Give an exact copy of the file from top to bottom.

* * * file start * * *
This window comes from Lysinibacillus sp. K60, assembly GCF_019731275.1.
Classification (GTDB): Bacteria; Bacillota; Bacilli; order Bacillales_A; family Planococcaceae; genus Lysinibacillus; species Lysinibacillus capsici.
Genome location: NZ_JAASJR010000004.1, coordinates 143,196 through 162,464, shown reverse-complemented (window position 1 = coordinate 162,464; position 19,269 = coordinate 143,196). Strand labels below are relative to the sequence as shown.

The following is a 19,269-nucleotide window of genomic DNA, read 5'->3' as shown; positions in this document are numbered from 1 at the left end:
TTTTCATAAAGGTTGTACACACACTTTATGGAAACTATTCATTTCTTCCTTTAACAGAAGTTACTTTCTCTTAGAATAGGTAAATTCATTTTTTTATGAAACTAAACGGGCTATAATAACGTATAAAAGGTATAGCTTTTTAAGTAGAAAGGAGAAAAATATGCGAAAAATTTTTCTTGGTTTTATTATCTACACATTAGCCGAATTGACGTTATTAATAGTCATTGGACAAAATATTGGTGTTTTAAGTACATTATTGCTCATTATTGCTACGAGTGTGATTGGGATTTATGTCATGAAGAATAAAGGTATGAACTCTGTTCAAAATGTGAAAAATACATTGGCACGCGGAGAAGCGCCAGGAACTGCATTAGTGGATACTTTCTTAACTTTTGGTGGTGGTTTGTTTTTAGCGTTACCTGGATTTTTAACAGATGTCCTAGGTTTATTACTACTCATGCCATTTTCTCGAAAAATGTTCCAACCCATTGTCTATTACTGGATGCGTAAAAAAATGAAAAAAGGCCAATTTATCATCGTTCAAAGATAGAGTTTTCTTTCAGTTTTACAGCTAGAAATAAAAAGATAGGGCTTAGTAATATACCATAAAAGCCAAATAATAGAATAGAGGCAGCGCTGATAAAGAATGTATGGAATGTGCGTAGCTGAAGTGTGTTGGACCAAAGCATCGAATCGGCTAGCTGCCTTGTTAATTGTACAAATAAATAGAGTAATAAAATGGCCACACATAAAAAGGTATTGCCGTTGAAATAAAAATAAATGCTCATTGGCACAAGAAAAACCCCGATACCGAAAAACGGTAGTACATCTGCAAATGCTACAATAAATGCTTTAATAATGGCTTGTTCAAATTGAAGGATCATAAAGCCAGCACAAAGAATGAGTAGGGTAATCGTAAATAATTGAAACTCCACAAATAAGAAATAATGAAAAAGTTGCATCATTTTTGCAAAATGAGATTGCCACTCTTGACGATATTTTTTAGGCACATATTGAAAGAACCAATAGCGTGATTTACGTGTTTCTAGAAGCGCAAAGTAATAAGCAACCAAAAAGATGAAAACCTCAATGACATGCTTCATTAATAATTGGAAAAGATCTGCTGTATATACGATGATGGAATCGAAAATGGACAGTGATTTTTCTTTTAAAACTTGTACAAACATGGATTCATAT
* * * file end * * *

This window comes from Lysinibacillus sp. K60, assembly GCF_019731275.1.
Classification (GTDB): Bacteria; Bacillota; Bacilli; order Bacillales_A; family Planococcaceae; genus Lysinibacillus; species Lysinibacillus capsici.
Genome location: NZ_JAASJR010000004.1, coordinates 143,196 through 162,464, shown reverse-complemented (window position 1 = coordinate 162,464; position 19,269 = coordinate 143,196). Strand labels below are relative to the sequence as shown.

The following is a 19,269-nucleotide window of genomic DNA, read 5'->3' as shown; positions in this document are numbered from 1 at the left end:
TTTTCATAAAGGTTGTACACACACTTTATGGAAACTATTCATTTCTTCCTTTAACAGAAGTTACTTTCTCTTAGAATAGGTAAATTCATTTTTTTATGAAACTAAACGGGCTATAATAACGTATAAAAGGTATAGCTTTTTAAGTAGAAAGGAGAAAAATATGCGAAAAATTTTTCTTGGTTTTATTATCTACACATTAGCCGAATTGACGTTATTAATAGTCATTGGACAAAATATTGGTGTTTTAAGTACATTATTGCTCATTATTGCTACGAGTGTGATTGGGATTTATGTCATGAAGAATAAAGGTATGAACTCTGTTCAAAATGTGAAAAATACATTGGCACGCGGAGAAGCGCCAGGAACTGCATTAGTGGATACTTTCTTAACTTTTGGTGGTGGTTTGTTTTTAGCGTTACCTGGATTTTTAACAGATGTCCTAGGTTTATTACTACTCATGCCATTTTCTCGAAAAATGTTCCAACCCATTGTCTATTACTGGATGCGTAAAAAAATGAAAAAAGGCCAATTTATCATCGTTCAAAGATAGAGTTTTCTTTCAGTTTTACAGCTAGAAATAAAAAGATAGGGCTTAGTAATATACCATAAAAGCCAAATAATAGAATAGAGGCAGCGCTGATAAAGAATGTATGGAATGTGCGTAGCTGAAGTGTGTTGGACCAAAGCATCGAATCGGCTAGCTGCCTTGTTAATTGTACAAATAAATAGAGTAATAAAATGGCCACACATAAAAAGGTATTGCCGTTGAAATAAAAATAAATGCTCATTGGCACAAGAAAAACCCCGATACCGAAAAACGGTAGTACATCTGCAAATGCTACAATAAATGCTTTAATAATGGCTTGTTCAAATTGAAGGATCATAAAGCCAGCACAAAGAATGAGTAGGGTAATCGTAAATAATTGAAACTCCACAAATAAGAAATAATGAAAAAGTTGCATCATTTTTGCAAAATGAGATTGCCACTCTTGACGATATTTTTTAGGCACATATTGAAAGAACCAATAGCGTGATTTACGTGTTTCTAGAAGCGCAAAGTAATAAGCAACCAAAAAGATGAAAACCTCAATGACATGCTTCATTAATAATTGGAAAAGATCTGCTGTATATACGATGATGGAATCGAAAATGGACAGTGATTTTTCTTTTAAAACTTGTACAAACATGGATTCATAT